Alarmed at lenders’ loosened customer standards, Andrew Redleaf saw a red flag waving in the mortgage market as early as 2002. By 2006, the contrarian hedge fund manager was predicting the credit market panic of 2007-2008, driven by the dangerous use of structured products in which billions were invested but whose actual value was unknown.
Redleaf, prescient enough to have also forecast the crash of 1987, is founder and CEO of Whitebox Advisors, in Minneapolis, managing about $3 billion in assets invested in its family of hedge funds.
In his insightful, witty — and suspenseful — new book, Panic: The Betrayal of Capitalism by Wall Street and Washington (Richard Vigilante Books, March 2010), co-authored by Whitebox communications director Richard Vigilante, Redleaf faults modern investment theory, or the efficient market, as the heart of the worst financial crisis since the Great Depression.
Indeed, Redleaf, 52, a champion of free-market capitalism as a backdrop for creativity, takes modern finance to task in his crackling 18 chapters.
Transparency, he writes, would have prevented the meltdown. The banking collapse occurred because “no one — not the regulators, investors, bank CEOs — could tell whether Bear [Stearns], Lehman, Goldman Sachs or Citi was broke or not”…and “the government’s Fannie and Freddie con probably made [the crash] inevitable.”
It was, says Redleaf, a crisis of information brought by “secrecy” of the so-called too-big-to-fail banks, “opacity” of mortgage-backed securities, “blind faith” in the efficiency of modern securities markets — where systems and processes replace human judgment — and regulators’ blocking investors’ access to critical information.
Redleaf, writer of a dynamic, popular blog and trenchant monthly client letter, is a native Minnesotan who earned both a BA and MBA in mathematics in three years at Yale. He started out in 1978 at brokers Gruntal & Co., then traded options in Chicago. After co-founding Deephaven Market Neutral Fund, a hedge fund firm, he launched Whitebox in 2000.
Research chatted with Redleaf by phone this past April. Here are excerpts from that conversation with the bearded money manager, who contends: “The notion that risk equates with reward is…a mass delusion…that has lulled financial advisors into complacency about the risk to which they expose their clients.”
In Panic, you write that “the top executives of banks joined with fly-by-night mortgage brokers and agencies of the government in an unspoken conspiracy of fraud.” What chance of a fiasco like that happening again?
It won’t happen in the exact same way in the exact same markets and securities, but yes, it can happen again — though not for a while. To a very large degree, the [Obama Administration's] financial reform legislation will be irrelevant as soon as it’s passed because it will be focused on yesterday’s problem. The problem isn’t today or tomorrow or the day after tomorrow. It’s next week — or three, four, five years down the road.
So in a different time and a different place, it’s apt to happen again: helping people get loans who shouldn’t get them, helping people not pay loans when they can’t or don’t want to.
You blogged that Senator Christopher J. Dodd’s (D.-Conn.) financial overhaul bill “deserves to die.” What are your thoughts about it right now?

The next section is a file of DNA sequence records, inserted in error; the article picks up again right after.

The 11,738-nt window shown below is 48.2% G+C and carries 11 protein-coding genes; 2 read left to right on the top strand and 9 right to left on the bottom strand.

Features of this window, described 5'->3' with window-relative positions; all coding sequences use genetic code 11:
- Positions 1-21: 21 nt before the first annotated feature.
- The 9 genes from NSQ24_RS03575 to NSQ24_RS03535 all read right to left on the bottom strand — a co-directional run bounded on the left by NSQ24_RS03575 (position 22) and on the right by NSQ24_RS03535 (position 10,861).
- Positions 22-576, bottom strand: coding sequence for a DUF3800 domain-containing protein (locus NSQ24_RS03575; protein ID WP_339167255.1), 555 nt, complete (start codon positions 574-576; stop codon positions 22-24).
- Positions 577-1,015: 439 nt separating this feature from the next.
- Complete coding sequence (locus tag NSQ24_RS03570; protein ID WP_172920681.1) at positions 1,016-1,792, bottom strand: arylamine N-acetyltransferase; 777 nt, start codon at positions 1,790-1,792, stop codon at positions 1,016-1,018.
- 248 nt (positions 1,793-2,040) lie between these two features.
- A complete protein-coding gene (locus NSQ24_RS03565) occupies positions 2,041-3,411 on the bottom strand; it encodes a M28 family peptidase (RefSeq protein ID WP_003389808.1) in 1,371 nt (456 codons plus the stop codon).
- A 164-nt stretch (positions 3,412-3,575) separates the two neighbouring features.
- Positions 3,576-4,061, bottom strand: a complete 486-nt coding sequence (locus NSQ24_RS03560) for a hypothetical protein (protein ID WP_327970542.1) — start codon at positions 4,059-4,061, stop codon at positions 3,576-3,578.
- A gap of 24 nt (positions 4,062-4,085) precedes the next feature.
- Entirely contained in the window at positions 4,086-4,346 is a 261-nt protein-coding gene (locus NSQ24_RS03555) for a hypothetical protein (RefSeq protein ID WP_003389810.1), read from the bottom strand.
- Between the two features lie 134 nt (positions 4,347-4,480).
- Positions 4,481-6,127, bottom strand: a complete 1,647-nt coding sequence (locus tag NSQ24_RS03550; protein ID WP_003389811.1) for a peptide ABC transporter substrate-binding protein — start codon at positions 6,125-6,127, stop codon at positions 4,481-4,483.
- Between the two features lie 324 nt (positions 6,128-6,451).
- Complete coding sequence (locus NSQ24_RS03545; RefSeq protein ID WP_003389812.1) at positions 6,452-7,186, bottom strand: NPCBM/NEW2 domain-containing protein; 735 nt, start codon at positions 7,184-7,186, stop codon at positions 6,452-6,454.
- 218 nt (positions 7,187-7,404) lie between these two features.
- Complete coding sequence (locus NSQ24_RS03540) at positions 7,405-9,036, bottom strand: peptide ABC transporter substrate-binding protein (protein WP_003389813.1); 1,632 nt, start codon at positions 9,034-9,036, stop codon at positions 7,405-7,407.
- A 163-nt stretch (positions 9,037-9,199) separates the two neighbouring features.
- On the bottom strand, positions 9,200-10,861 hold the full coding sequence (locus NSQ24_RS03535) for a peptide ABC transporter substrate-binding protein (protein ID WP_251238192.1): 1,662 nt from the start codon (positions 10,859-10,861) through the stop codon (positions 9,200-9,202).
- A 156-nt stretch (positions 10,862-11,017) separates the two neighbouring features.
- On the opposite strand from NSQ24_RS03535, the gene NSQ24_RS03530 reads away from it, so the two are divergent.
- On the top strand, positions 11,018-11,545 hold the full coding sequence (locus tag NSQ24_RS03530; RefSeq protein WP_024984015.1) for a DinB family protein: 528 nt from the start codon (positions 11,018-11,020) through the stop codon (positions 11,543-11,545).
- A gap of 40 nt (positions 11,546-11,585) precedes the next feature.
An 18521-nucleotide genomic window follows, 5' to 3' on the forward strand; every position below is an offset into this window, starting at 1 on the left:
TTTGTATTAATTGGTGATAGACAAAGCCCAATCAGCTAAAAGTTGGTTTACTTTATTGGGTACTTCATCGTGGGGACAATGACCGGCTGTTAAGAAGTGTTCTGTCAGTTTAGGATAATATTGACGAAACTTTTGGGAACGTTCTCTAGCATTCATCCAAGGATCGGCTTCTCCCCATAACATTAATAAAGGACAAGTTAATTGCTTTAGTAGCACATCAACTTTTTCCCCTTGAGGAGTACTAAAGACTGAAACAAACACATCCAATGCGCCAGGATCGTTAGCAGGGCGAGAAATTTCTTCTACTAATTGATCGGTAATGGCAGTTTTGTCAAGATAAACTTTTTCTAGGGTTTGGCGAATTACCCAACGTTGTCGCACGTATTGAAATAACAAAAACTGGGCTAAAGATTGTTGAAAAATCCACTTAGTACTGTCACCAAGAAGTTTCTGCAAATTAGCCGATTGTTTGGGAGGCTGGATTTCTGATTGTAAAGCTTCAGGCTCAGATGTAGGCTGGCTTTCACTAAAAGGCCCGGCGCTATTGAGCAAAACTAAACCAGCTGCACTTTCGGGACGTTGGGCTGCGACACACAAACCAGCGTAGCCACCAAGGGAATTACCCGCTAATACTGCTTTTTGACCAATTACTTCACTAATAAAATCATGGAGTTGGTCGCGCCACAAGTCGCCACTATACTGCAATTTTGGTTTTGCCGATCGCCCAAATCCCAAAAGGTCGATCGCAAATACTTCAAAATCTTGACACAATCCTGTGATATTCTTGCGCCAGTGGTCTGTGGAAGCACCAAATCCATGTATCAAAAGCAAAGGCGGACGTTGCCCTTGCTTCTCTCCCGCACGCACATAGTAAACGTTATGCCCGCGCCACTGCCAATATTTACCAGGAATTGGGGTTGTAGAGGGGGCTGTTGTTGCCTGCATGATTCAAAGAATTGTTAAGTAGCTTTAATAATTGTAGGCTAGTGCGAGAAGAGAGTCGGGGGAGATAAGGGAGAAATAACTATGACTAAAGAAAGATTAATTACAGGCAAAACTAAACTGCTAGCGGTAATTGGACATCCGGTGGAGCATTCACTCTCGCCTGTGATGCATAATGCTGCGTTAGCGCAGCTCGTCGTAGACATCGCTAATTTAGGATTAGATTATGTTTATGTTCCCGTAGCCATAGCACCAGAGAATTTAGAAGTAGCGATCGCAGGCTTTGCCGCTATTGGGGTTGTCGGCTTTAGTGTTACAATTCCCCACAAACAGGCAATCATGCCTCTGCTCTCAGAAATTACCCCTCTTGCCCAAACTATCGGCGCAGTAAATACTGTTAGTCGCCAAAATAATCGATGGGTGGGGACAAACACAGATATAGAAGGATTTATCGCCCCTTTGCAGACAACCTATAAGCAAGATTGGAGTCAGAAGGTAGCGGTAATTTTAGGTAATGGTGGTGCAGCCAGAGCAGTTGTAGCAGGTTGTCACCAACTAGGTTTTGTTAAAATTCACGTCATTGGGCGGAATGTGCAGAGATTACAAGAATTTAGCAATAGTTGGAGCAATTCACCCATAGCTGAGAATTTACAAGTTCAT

It’s awful. It’s especially wrong in the details and indicative of a huge amount of confusion. Let’s start with consumer protection. I’m sure that there were a number of hard-working people that were lured by deceptive practices and were genuine victims. But that’s just a footnote to the financial crisis. Nobody has demonstrated that there was a wholesale group of victims.
The point is, we already have laws against fraud and deceptive business practices. It’s not at all clear that the bill addresses a significant problem that isn’t covered by existing law.
What was the fundamental cause that triggered the crisis?
A lack of information and disrespect for information. If I were king, the reforms would center around disclosure — for financial companies for sure, but for all public companies. The government would require institutions to publicly publish their investment positions in detail. Really, any prospectus for any securities offering is a joke. You can summarize them all: If you buy this security, you should expect to lose all your money.
What’s amazing is that even now there are articles about how banks are artificially, meaningfully, strengthening their balance sheets at quarter end…so that they have more leverage than their public filings indicate. If people had access to everything at Lehman Brothers, the worst of the excesses wouldn’t have happened because [the firm] would have been shown [to be near the edge].
But is it realistic that financial institutions would publish all their investment positions?
It’s not going to happen.
What kind of information wasn’t available at the time of the crisis?
If, say, Lehman Brothers wanted to ask, “What percentage of people that we have an interest in clearly can’t afford their homes?” that would have been an unanswerable question because that information disappeared in the process of securitization. You could get the average FICO score or the home’s value. But you couldn’t get an applicant’s loan or employment history — stuff that would have been in a loan file — because when it’s securitized, you have to standardize it and base it [only] on publicly available information.